Cyclone Funso causes major floods in southern Malawi





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  1. #1
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    Default Cyclone Funso causes major floods in southern Malawi

    The Shire has burst its banks - does anyone have any news from Liwonde National Park? According to the UN's regional news agency, IRIN, more than 5000 people have been rescued by late today (Wednesday). This from PANA (PanAfrican News Agency):

    Malawi-Floods: Helicopters, Marines deployed to recue thousands in Southern Malawi hills
    Blantyre, Malawi - Authorities in Malawi have despatched Marines from the Malawi Defence Force in military helicopters to rescue thousands of villagers marooned in flooded villages and hills in the southern part of the Lower Shire Valley district of Nsanje.

    Nsanje District Commissioner Rodney Simwaka told PANA Wednesday the district had been receiving heavy rains since mid last week, resulting in the rivers Ruo and Shire, the southern African country's biggest and longest river, to break their banks and flood several villages.

    'About 2,500 villagers managed to flee to the hills but several thousands are still marooned in dry patches of land in the flooded villages,' he said.

    Simwaka said most roads and bridges had been washed away by the floods, thereby cutting off over 30 villages. He said the rescue operation by the marines started Tuesday. 'Its a tricky operation, by 2pm today (Wednesday) they have rescued 99 villagers but the operation is still on going.'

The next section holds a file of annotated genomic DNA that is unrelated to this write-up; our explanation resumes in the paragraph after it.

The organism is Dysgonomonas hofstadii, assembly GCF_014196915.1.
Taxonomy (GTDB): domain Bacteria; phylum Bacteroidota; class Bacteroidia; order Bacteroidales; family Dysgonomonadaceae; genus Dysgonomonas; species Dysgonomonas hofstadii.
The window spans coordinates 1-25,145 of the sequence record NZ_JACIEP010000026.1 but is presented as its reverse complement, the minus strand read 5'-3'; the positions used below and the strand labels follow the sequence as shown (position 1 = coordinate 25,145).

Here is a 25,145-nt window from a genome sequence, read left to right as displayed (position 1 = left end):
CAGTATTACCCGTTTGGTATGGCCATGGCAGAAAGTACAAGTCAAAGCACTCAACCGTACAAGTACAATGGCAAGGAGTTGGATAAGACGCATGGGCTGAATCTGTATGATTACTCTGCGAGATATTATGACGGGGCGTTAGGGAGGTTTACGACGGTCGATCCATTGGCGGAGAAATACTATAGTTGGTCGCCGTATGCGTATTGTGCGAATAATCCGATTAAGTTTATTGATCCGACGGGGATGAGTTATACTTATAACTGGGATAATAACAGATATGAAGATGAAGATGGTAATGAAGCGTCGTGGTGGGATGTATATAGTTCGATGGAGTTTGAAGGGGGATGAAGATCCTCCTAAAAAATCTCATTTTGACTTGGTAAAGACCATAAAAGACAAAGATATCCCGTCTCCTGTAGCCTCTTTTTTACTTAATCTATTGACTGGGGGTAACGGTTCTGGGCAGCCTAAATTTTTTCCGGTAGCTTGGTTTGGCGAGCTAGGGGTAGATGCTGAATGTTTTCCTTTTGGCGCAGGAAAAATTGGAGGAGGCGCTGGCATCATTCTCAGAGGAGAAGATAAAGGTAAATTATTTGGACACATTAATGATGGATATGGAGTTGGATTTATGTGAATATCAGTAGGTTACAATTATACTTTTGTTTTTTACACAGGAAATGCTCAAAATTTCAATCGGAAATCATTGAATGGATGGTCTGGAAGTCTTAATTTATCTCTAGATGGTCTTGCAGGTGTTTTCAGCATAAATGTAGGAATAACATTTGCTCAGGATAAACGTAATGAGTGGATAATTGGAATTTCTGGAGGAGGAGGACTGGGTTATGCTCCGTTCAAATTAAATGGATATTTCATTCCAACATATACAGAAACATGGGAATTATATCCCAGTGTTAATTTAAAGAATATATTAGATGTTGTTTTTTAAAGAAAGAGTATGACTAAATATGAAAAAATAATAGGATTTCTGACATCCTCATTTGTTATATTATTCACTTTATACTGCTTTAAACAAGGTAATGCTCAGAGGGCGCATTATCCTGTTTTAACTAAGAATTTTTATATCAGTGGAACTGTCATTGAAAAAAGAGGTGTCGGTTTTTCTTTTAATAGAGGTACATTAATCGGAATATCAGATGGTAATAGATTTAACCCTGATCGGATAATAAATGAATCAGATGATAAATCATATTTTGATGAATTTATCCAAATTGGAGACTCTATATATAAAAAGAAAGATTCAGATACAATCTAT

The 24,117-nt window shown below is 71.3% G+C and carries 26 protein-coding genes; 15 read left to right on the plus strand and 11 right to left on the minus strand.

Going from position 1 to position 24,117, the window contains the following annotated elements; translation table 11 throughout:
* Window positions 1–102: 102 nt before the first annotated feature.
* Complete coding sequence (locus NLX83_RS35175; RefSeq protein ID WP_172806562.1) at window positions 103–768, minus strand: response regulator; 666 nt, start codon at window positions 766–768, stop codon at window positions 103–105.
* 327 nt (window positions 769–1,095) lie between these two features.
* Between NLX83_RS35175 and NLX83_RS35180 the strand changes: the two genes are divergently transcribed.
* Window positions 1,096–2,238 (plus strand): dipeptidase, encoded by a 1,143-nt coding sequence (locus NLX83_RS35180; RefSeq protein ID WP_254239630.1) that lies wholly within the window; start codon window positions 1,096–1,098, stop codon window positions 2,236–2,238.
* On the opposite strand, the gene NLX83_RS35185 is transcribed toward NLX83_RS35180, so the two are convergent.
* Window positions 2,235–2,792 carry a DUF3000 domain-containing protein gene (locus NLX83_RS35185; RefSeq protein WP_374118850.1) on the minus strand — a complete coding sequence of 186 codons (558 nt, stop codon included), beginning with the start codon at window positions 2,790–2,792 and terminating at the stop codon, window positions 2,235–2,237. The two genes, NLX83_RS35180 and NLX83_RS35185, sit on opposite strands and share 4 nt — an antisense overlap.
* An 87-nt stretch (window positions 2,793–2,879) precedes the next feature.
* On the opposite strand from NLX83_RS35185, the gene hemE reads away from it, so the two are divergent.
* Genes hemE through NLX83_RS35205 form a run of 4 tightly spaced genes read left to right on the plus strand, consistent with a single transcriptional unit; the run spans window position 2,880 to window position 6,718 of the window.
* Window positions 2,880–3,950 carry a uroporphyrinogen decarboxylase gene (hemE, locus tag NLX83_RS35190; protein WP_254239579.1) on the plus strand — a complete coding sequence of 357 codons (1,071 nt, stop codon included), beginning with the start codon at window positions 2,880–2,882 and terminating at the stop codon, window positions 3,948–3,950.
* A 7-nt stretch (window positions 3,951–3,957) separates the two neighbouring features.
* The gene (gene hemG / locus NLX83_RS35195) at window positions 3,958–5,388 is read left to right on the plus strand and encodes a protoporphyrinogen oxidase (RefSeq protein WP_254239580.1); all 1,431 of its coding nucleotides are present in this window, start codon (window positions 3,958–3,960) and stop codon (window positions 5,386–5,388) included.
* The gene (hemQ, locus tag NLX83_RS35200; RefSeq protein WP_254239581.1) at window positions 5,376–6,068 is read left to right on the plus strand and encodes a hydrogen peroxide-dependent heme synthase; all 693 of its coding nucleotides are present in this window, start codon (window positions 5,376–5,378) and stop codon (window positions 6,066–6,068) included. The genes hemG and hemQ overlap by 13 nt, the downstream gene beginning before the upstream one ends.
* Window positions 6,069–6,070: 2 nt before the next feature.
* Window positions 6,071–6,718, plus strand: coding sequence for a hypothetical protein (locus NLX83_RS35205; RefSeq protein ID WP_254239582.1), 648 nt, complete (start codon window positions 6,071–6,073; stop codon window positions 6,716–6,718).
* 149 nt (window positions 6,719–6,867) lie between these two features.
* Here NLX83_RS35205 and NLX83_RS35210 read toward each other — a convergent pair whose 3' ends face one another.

He said over 5, 000 people, who managed to flee the floods in time, had sought refuge in schools and churches, adding that government was currently distributing relief items, including food, plastic toilets and plastic sheeting, to victims.

    'We are also providing chlorine to purify water since several boreholes were destroyed by the floods and people are drinking unsafe water,' he said.

    Simwaka said apart from injuries there had been no reports of deaths but said several head of cattle, goats and chicken and several hectares of crop fields had been washed away. 'The damage is quite extensive.'

    Meanwhile, the Department of Climate Change and Metrological Services has blamed Cyclone Funso for the heavy rains and the resultant flooding.

    In a statement, the department said Cyclone Funso - which is in the Mozambican channel - had caused too much rain in Malawi.

    It said since Funso was moving eastwards, there would still be heavy rains over Malawi for the coming several days.

    Although the southern Lower Shire Valley is flood-prone, villagers refuse to move to high ground because the valley has alluvial soil that is good for agriculture while patches of land upland are rocky.

    Pana 25/01/2012

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    this seems pretty rough up north again Tony...

    any further news?

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    Quote Originally Posted by Tony Weaver View Post
    The Shire has burst its banks - does anyone have any news from Liwonde National Park? According to the UN's regional news agency, IRIN, more than 5000 people have been rescued by late today (Wednesday). This from PANA (PanAfrican News Agency):

    Malawi-Floods: Helicopters, Marines deployed to recue thousands in Southern Malawi hills
    Blantyre, Malawi - Authorities in Malawi have despatched Marines from the Malawi Defence Force in military helicopters to rescue thousands of villagers marooned in flooded villages and hills in the southern part of the Lower Shire Valley district of Nsanje.